Doescher’s Law

Ungoogleable was launched after a great, drunk argument I had with friends on the world’s gold supply.

BACKGROUND INFO:   Most people believe that gold is rare, the same way diamonds and oil are rare- meaning that, it is scarce and therefore valuable, yet still found all over the world, and pumped out of the Earth daily. This is not, however, true. Gold is unimaginably scarce. Every day, for example, we pull-out a volume of oil that is 300 times larger than all the gold ever mined (308 mil gals of oil each day / 1 mil gals of gold, ever). National Geographic once noted that all the gold on Earth could not fill two Olympic swimming pools.

There is no way to know (like everything at a bar) how we got started on this topic, but I made the following comment:


You know, in all those spy movies, they use a convoy of trucks to rob Fort Knox, but the truth is: you could empty it with a brief case.


Sure. There can’t be more than a couple of bars there. It would be like stealing two very heavy VCRs.

“What are you talking about, Flannery? There are rooms, ten feet high, filled with gold at Fort Knox. It’s an entire base, of gold!”

No… there isn’t that much gold, in the world.


Hell, I could probably fit all the gold in the world, in my car.

People are now starting to become angry: “what kind of car do you drive?” / “Honda Civic”. Fury. Strangers join the argument:

  • “what about gold coins? Jewelry?”

           They’re diluted- not pure gold.

  • “they say the jewelry is all gold, in commercials”

           Impossible. Pure gold bends like warm chocolate- you wouldn’t even want it, as jewelry
ADDITIONAL BACKGROUND INFO:   Unlike most people, when I encounter resistance during an argument, I actually increase the absurdity of my point, rather than tame it, in order to find a middle ground. People are normally so perplexed by this move –like a cop who just heard a driver insist on a harsher ticket– they drop all balance (dumbfounded, in fact), and the argument is then mine to close as I wish.
  • “what about the California Gold Rush?”

           I could fit all the gold found during that rush in my mouth.

No one was able to find a google query that settled the question, so the debate continued until closing time; the old fashion way: with us yelling at each other. And, say what you will about the bad facts that were probably being thrown around that night, but –by the end of the evening– every one at the bar knew each others name… and a rough idea of their thoughts on metallurgy

When I arrived home, I started this email chain (Time Stamp = 2 AM):

Thanks, to Prescott Tolk, Adam Burke, CJ Sullivan, Nick Vatterott and (my beautiful wife) Jessica for letting me reprint this exchange…


— Settling a Bar Room Argument —
Ten Years Ago


I hate Google. I consider it an arch nemesis; a kill joy. Google is the dork in the back of a class, who –just as everyone is enjoying themselves– reminds the teacher that a quiz is scheduled. Google is a teacher’s pet.

Why do I hate Google so much?- well, in a way, I am a victim of habit destruction. Google has invaded bars. Now, when a man runs his mouth at a bar (as I love to do), some vanilla with an iPhone immediately disproves him: “ah, no Sean, I’ve just googled it and ‘Ben Hur’ did not cost more to film than all five space shuttles cost”.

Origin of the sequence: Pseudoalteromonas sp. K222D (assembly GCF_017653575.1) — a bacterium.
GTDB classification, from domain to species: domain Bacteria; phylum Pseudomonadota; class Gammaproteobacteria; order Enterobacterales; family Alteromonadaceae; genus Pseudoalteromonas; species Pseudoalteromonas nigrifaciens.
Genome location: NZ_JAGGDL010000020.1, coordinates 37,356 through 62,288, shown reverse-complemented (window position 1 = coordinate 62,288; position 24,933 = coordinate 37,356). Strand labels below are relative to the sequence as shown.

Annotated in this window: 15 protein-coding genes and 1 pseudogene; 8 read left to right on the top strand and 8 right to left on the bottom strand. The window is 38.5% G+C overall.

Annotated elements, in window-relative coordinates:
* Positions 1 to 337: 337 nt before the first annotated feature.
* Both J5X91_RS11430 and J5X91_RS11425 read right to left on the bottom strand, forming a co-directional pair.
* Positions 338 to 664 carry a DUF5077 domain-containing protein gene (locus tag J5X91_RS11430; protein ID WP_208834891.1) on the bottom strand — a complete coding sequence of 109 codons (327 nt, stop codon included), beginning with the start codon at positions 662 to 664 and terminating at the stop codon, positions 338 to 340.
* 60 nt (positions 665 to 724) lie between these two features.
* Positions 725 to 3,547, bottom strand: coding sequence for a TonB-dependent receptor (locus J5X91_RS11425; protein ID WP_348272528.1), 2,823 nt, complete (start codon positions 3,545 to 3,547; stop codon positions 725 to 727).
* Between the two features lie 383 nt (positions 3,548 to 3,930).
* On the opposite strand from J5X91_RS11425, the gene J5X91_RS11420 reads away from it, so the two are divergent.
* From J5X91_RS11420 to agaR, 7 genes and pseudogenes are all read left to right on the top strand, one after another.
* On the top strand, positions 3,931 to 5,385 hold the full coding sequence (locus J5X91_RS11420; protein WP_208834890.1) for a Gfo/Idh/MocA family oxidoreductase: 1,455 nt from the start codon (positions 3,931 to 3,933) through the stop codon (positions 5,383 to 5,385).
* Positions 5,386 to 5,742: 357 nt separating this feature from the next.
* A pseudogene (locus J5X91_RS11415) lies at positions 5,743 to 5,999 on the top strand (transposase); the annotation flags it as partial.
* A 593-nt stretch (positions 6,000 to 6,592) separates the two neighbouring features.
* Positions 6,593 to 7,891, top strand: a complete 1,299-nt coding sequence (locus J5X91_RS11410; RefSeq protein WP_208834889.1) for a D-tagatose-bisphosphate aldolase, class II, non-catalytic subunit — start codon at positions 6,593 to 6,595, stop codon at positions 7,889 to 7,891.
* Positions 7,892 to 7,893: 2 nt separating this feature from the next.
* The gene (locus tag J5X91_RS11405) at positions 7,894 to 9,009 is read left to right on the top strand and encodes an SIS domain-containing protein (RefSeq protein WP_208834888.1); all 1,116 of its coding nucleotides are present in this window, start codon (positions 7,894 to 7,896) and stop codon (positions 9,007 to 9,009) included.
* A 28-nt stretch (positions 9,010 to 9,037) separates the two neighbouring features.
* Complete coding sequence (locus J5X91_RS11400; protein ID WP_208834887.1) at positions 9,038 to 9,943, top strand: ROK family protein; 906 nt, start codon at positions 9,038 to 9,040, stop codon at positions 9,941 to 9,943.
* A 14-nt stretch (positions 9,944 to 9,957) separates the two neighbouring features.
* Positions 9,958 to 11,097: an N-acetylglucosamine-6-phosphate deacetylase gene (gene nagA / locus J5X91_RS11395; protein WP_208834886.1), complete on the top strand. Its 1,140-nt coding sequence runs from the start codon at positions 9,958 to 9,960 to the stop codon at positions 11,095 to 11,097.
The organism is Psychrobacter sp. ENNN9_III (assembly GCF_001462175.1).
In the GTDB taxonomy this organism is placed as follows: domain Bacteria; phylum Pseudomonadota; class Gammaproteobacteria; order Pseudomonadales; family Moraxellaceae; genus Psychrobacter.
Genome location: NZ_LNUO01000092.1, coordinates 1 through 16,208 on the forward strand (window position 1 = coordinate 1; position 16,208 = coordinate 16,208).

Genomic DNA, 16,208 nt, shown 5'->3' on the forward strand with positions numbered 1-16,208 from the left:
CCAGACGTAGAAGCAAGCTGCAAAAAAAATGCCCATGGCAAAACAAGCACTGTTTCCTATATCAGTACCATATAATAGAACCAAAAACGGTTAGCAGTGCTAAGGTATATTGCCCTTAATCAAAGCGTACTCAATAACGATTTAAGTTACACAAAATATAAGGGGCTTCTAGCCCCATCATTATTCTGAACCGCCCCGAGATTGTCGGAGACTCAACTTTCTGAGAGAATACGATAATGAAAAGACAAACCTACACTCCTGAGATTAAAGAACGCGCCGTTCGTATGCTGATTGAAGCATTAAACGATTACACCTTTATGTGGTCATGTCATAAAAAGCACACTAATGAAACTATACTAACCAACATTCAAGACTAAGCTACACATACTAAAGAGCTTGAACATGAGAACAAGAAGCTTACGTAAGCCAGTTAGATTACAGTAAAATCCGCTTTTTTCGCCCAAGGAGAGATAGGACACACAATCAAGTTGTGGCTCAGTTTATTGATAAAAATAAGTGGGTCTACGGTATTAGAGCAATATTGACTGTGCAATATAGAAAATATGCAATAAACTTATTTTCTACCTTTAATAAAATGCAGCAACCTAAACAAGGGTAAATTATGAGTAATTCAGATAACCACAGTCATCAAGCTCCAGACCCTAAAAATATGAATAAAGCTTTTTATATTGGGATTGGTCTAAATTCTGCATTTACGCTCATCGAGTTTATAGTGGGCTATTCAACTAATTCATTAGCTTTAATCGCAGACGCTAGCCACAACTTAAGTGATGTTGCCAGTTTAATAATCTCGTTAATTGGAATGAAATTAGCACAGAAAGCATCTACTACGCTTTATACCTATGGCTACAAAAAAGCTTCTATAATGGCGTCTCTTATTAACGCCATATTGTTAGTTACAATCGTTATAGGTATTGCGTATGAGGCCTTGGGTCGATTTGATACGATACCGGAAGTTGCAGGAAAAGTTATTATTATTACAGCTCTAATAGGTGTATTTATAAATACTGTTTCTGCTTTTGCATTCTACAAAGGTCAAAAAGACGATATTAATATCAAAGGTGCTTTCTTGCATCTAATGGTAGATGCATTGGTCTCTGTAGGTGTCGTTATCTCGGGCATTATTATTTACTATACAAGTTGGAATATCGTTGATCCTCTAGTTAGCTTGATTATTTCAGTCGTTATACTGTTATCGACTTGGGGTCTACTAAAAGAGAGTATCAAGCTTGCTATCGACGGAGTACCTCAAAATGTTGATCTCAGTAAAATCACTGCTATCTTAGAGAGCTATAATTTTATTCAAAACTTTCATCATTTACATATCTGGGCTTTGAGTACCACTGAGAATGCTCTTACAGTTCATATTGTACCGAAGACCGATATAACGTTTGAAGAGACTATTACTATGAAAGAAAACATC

They are bringing google into bars! We already work (as near drones) in a world of facts and forms, and dates and exact names- now they want to make bars that way. Bars –the last place where we can still have brassy, exaggerated conversations; even lie to each other– are under threat. Swagger is going the way of the dodo bird.

It was not, of course, always like this. Twenty years ago, every bar had a couple of men who were completely comfortable lying about their role in a war; drunks proposed solutions to the gas crisis based on half-memories of grade school physics; old men flat-out invented baseball stories- placing hitters inside stadiums that never existed during their career, hitting home runs that are impossible. And, best of all, disproving them was a social event.

Back then, the entire bar would join together –much like how the Amish build a house– to disprove a loud mouth. Almanacs were passed around; people introduced themselves after overhearing the argument; the bartender would even phone the library, for answers. You met people. You worked it out socially, spending the time laughing, talking. Now, some one types a dozen keys into a phone and shuts down the entire discussion, before it even started.

But, THERE IS HOPE. Just as the coyote now prospers (after changing its eating habits when its original habitat was lost), I too have adapted. I have moved beyond the world of exact dates and dollar figures, of country names and treaties, of public records and statistics, in my arguments. I have moved into the world of ungoogleable. I now combine real technologies, with unreal uses; I talk in quantities that are too big (or too small) to have been calculated; I put extinct animals into the present day, and current civilizations into the very far past. In short, I only argue –at bars– about things that can not easily be put into a a single google query.

I argue in the margins and shadows- where google can not find me. This blog chronicles that effort. One man’s journey, to argue in a world with google: